Global travel retail sales growth continues

Sales in global travel retail were up 4.2% in the first quarter of 2017, according to Tax Free World Association (TFWA) president Erik Juul-Mortensen.

Juul-Mortensen was speaking at the opening conference at the TFWA’s World Exhibition 2017 in its traditional venue, the Palais des Festivals in Cannes. He said this built on last year’s +2.4% growth in 2016 following negative growth in the previous year, 2015.

He said the global travel retail channel was exposed and business was affected by political and economic uncertainty.  There was also the recent terrorist events and there were regional tensions in the Middle East and Eastern Asia, specifically around North and South Korea.

On top of that there were large and varied currency and exchange rates.  He cited Brazil as an economy now in growth when recently it had been a “hospital case”.  Also, the UK’s decision to leave the European Union had resulted in sterling devaluing which had massively assisted tourism in the UK, particularly from the US. 

The TFWA president also noted that ‘Brexit’ could mean duty free returning to UK citizens. On a note of caution, he said that it was “not a given, yet”.

In a coded message the Dane warned stakeholders in the airport retail environment about not being too greedy when it came to profits and margins. He warned that if rents and margins became “unrealistic, brands would walk away. Terms had to be "more fair”.

David Rowan, editor-of-large of Wired magazine game a glimpse of the future with footage of what drones can possibly do such as pulling snowboarders and robots and computers that are likely to take over many jobs, including driving cars and lorries as we are already aware.

He was followed by former Irish president and UN high commissioner of human rights, Mary Robinson. Speaking about climate change and sustainability, she pointed out that despite what President Trump has stated, the US remains legally committed to the Paris climate change accords until 2020 when there will be the next presidential election.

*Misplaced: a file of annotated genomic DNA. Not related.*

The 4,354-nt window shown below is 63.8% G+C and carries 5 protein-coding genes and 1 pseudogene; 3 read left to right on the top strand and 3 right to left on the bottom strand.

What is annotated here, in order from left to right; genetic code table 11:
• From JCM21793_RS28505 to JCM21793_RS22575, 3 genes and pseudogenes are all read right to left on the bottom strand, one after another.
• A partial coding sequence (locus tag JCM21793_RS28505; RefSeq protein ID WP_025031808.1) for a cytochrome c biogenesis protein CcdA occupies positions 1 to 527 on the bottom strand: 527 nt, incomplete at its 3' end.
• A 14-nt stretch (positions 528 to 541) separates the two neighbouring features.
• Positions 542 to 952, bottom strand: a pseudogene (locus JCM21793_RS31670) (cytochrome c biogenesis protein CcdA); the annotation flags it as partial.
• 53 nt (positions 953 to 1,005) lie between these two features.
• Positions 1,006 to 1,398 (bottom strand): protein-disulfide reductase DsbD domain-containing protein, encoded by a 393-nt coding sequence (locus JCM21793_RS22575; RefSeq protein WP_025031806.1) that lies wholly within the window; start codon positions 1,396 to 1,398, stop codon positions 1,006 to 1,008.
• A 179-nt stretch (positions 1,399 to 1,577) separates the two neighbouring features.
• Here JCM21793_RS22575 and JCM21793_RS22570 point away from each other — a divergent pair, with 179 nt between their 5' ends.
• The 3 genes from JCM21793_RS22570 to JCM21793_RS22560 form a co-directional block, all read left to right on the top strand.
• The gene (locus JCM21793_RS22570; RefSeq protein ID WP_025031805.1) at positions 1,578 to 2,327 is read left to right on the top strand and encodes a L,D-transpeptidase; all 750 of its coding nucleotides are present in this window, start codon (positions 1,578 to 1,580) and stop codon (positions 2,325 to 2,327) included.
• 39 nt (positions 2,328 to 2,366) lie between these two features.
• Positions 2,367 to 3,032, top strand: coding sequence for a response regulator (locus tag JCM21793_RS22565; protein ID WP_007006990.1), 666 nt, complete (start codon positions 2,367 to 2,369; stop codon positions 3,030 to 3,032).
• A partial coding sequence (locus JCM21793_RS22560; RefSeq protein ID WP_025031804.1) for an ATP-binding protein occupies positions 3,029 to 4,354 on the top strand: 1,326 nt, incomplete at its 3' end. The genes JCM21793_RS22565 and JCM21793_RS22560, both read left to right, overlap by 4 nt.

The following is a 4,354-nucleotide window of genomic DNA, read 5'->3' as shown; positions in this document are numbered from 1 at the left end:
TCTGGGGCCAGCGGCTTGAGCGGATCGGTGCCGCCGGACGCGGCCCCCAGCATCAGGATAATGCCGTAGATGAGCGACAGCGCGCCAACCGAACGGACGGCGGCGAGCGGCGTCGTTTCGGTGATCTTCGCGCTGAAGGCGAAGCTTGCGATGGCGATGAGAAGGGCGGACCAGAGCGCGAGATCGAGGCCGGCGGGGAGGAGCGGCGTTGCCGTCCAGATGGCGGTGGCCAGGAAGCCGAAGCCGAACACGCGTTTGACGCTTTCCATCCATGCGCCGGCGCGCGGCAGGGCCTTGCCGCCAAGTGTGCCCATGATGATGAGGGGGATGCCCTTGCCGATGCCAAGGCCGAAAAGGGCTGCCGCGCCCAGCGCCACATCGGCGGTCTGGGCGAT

On global warming and rising sea levels, she described the Caribbean islands recently devastated by Hurricane Irma and Maria as the equivalent to “canaries in a coal mine” in terms of climate change warnings.

Along with the likes of Nelson Mandela, Bishop Tutu, Ban Ki-moon, she described them as “the Elders” who, with their experience, seniority and contacts, are in the unique position of being able to convey “truth-to-power”, in meetings and conversations with current heads of state.

When challenged by the conference moderator BBC World’s Stephen Sackur, about her and Ban Ki-moon’s apparent optimist for the future.  Robinson quipped that Bishop Tutu had called them all “prisoners of hope”.

Former United Nations Secretary General and before that foreign minister with South Korea, Ki-moon, warned of the dangers of “building walls rather than building bridges”. He urged business to get more involved to build partnerships when it comes to climate change and sustainability.

He described US president, Donald Trump as “irresponsible and short sighted” as regards withdrawing from the US’s commitment to climate change.  He deplored the terrorist attacks with radicalism seeking to divide communities. There was a desperate need to “educate global citizenship”. He called for tolerance, human rights, multi-lingualism so that we can “move towards a peaceful, sustained, interconnected world”.

On North Korea, Ki-moon said tensions were “the worst since the Korean War” and there was a desperate need to diffuse the tensions, not helped by mixed messages from President Trump and his secretary of state, Rex Tillerson. Robinson described the interchange as “not helpful”.

Militarily Ki-moon said the US was “40 times stronger than North Korea” and we are in the midst of “high intensity psychological warfare”. He called on China to “do more”.

They both noted that the UN Security Council had been a “great failure” and there was a need to reform it. Robinson repeated that she and Ki-moon were ‘prisoners of hope’ and that they hoped their respective grandchildren would be living in a ‘liveable and peaceful world”.